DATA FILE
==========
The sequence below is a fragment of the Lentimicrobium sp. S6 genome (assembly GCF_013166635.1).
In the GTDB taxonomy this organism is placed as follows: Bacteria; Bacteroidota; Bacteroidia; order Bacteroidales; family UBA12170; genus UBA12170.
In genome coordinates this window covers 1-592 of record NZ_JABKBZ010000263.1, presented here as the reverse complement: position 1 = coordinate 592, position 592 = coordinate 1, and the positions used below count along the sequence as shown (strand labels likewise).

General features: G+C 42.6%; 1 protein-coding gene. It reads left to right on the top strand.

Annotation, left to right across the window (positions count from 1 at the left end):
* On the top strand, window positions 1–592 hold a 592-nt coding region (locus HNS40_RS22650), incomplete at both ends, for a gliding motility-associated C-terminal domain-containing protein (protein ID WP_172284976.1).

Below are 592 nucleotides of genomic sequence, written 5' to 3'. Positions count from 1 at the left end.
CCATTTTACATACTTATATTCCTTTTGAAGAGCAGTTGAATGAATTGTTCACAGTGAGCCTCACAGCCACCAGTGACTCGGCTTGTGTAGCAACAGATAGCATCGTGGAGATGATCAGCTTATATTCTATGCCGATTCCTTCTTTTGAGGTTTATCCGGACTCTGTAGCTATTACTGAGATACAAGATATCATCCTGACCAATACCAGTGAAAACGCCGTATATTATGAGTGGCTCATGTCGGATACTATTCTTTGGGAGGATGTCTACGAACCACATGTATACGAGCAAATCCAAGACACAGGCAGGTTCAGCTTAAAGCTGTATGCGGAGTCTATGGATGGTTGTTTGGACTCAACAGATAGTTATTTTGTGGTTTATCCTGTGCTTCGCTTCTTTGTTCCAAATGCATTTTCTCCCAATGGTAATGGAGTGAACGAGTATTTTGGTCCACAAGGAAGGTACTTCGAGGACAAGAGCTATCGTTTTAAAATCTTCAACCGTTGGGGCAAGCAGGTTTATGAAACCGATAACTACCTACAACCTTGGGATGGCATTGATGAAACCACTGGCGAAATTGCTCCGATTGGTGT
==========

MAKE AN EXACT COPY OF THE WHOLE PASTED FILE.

The sequence below is a fragment of the Lentimicrobium sp. S6 genome (assembly GCF_013166635.1).
In the GTDB taxonomy this organism is placed as follows: Bacteria; Bacteroidota; Bacteroidia; order Bacteroidales; family UBA12170; genus UBA12170.
In genome coordinates this window covers 1-592 of record NZ_JABKBZ010000263.1, presented here as the reverse complement: position 1 = coordinate 592, position 592 = coordinate 1, and the positions used below count along the sequence as shown (strand labels likewise).

General features: G+C 42.6%; 1 protein-coding gene. It reads left to right on the top strand.

Annotation, left to right across the window (positions count from 1 at the left end):
* On the top strand, window positions 1–592 hold a 592-nt coding region (locus HNS40_RS22650), incomplete at both ends, for a gliding motility-associated C-terminal domain-containing protein (protein ID WP_172284976.1).

Below are 592 nucleotides of genomic sequence, written 5' to 3'. Positions count from 1 at the left end.
CCATTTTACATACTTATATTCCTTTTGAAGAGCAGTTGAATGAATTGTTCACAGTGAGCCTCACAGCCACCAGTGACTCGGCTTGTGTAGCAACAGATAGCATCGTGGAGATGATCAGCTTATATTCTATGCCGATTCCTTCTTTTGAGGTTTATCCGGACTCTGTAGCTATTACTGAGATACAAGATATCATCCTGACCAATACCAGTGAAAACGCCGTATATTATGAGTGGCTCATGTCGGATACTATTCTTTGGGAGGATGTCTACGAACCACATGTATACGAGCAAATCCAAGACACAGGCAGGTTCAGCTTAAAGCTGTATGCGGAGTCTATGGATGGTTGTTTGGACTCAACAGATAGTTATTTTGTGGTTTATCCTGTGCTTCGCTTCTTTGTTCCAAATGCATTTTCTCCCAATGGTAATGGAGTGAACGAGTATTTTGGTCCACAAGGAAGGTACTTCGAGGACAAGAGCTATCGTTTTAAAATCTTCAACCGTTGGGGCAAGCAGGTTTATGAAACCGATAACTACCTACAACCTTGGGATGGCATTGATGAAACCACTGGCGAAATTGCTCCGATTGGTGT